My Young Auntie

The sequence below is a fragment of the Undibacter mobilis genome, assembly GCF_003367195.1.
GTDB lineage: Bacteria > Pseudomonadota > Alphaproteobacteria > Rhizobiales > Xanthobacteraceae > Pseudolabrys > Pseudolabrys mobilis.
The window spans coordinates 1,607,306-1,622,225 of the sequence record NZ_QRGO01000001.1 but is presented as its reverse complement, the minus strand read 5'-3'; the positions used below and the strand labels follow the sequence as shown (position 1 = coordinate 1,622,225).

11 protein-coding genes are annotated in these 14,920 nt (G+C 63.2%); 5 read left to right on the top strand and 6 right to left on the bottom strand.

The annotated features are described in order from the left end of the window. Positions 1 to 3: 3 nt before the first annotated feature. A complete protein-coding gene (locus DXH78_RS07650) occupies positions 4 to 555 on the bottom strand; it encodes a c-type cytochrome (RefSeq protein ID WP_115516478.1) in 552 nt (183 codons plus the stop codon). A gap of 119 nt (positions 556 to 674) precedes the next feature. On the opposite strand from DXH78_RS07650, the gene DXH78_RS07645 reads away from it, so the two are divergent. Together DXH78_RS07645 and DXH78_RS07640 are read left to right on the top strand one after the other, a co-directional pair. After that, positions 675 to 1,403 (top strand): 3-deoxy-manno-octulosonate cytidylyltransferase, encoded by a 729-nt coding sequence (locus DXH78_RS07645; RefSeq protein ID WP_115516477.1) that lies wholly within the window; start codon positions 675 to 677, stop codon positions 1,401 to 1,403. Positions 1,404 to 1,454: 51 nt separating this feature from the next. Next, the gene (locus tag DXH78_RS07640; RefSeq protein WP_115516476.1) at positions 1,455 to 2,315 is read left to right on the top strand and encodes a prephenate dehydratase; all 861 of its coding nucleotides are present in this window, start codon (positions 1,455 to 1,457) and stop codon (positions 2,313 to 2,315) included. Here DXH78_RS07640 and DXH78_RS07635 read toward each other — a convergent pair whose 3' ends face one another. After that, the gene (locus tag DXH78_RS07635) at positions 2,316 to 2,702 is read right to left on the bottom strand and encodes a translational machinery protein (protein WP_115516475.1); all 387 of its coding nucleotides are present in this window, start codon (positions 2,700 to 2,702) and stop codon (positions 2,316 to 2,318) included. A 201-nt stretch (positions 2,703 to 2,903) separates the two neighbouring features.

Shaw Brothers studio was not shy in casting strong female leads in their action films, but they were a bit late in bringing a female lead to the bare-fisted martial arts genre, as opposed to period swordplay or fantasy films. Although there were a few actresses who had tangled with male counterparts earlier, the studio found a superstar in Kara Hui, who had joined the studio in the late ’70s after being discovered by director and action choreographer Lau Kar-leung. She appeared in many of Lau’s films in supporting roles, but made an unforgettable impression in her first leading role, in Lau’s kung fu comedy My Young Auntie (1981), available to stream on Amazon Prime in Cantonese with English subtitles (the audio is erroneously labeled as English). Hui plays a martial arts expert from the countryside who comes to the city to assume responsibility for her late husband’s estate; she had married her master in order to keep his properties safe from an unscrupulous brother. Being the senior member of the family despite her age leads the film into comedy territory, as the rest of the family struggles to treat this young lady as their “auntie.” Plenty of fish-out-of-water comedy also transpires, but the film builds up to a blistering 40-minute martial arts climax as Hui is taken prisoner by the evil uncle (regular Shaw Brothers villain Wang Lung-wei) and her older nephew (played by Lau himself) and his siblings and students must come to her rescue. Hui is a wonder onscreen, capably handling both action and comedy with aplomb; she continued her successful career at Shaw Brothers and beyond and is best-known to international audiences most recently as the villain from Donnie Yen’s Dragon / Wu Xia (2011).